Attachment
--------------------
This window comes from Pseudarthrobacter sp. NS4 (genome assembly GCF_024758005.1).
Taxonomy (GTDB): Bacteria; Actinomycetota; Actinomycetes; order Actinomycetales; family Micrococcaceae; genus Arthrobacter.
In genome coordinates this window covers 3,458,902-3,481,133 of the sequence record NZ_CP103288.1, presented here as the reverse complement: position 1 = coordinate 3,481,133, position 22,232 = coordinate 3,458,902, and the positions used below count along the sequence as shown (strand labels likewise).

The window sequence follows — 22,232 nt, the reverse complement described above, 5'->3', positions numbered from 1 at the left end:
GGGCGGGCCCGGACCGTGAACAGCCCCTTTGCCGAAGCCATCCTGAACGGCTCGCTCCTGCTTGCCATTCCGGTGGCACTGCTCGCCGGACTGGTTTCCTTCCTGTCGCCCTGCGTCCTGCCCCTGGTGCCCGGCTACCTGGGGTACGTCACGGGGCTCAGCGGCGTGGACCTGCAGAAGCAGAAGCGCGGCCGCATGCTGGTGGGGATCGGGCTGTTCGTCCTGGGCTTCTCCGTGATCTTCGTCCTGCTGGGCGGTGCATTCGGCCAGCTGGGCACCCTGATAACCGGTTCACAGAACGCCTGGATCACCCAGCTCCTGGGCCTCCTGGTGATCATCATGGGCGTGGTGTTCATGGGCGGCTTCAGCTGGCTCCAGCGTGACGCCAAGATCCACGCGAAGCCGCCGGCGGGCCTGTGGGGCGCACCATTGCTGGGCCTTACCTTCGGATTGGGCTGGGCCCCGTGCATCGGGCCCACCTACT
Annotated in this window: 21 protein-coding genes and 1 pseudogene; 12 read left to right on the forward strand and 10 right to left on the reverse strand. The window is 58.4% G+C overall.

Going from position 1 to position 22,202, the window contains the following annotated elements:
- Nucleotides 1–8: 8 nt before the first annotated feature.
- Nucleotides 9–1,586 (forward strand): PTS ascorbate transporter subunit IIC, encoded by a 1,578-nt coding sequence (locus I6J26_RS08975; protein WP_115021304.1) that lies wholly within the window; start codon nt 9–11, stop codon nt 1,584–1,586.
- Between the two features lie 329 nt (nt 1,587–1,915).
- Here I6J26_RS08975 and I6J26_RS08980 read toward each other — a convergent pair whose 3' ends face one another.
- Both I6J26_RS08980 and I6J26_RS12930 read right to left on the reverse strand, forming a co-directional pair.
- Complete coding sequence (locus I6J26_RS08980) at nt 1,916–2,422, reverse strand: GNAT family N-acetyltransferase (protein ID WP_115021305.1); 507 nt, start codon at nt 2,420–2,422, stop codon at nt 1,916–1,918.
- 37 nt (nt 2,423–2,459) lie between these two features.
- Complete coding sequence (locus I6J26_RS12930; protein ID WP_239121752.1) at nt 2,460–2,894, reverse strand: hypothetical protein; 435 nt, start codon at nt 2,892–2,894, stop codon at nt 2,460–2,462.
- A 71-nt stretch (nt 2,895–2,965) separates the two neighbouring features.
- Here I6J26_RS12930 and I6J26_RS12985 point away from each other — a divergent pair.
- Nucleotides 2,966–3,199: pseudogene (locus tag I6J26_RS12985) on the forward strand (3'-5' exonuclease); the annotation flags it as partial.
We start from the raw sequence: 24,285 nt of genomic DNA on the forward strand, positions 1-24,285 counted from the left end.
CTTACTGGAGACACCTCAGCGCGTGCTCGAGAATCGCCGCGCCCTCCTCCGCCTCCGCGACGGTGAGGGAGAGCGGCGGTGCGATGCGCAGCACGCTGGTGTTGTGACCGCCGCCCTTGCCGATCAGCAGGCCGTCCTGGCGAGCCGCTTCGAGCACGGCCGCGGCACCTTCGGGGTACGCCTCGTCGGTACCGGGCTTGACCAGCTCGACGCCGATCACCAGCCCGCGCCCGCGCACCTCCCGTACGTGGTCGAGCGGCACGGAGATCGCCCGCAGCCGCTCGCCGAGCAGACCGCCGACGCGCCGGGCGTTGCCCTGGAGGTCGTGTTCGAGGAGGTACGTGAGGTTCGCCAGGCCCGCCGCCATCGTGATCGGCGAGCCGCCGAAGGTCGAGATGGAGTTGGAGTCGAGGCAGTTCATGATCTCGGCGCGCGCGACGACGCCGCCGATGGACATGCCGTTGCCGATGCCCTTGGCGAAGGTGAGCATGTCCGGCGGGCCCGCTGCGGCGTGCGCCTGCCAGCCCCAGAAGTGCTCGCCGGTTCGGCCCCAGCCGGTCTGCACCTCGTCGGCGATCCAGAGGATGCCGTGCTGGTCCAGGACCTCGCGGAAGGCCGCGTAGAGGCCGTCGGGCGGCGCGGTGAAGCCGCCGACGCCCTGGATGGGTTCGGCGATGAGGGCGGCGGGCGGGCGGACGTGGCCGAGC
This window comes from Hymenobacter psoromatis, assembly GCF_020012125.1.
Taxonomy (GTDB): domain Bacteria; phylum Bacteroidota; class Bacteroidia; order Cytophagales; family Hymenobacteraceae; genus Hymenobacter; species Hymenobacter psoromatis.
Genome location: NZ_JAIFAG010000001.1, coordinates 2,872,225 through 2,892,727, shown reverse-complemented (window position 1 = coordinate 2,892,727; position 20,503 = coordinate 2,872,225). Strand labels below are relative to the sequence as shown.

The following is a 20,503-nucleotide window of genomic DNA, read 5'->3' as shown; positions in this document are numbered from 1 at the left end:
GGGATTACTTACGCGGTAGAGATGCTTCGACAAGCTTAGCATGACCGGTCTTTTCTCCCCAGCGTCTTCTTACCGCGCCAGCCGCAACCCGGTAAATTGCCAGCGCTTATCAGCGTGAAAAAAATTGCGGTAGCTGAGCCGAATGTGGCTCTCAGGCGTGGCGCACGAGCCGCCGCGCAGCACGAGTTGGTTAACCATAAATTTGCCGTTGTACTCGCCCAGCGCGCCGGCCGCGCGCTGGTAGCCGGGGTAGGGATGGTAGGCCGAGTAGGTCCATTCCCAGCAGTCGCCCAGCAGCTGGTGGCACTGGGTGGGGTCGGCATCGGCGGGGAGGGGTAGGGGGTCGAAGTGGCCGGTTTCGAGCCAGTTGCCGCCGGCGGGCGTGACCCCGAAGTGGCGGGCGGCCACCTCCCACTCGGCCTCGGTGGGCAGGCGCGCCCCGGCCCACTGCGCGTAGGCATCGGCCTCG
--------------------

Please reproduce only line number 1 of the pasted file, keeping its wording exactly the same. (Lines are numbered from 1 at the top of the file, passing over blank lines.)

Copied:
This window comes from Pseudarthrobacter sp. NS4 (genome assembly GCF_024758005.1).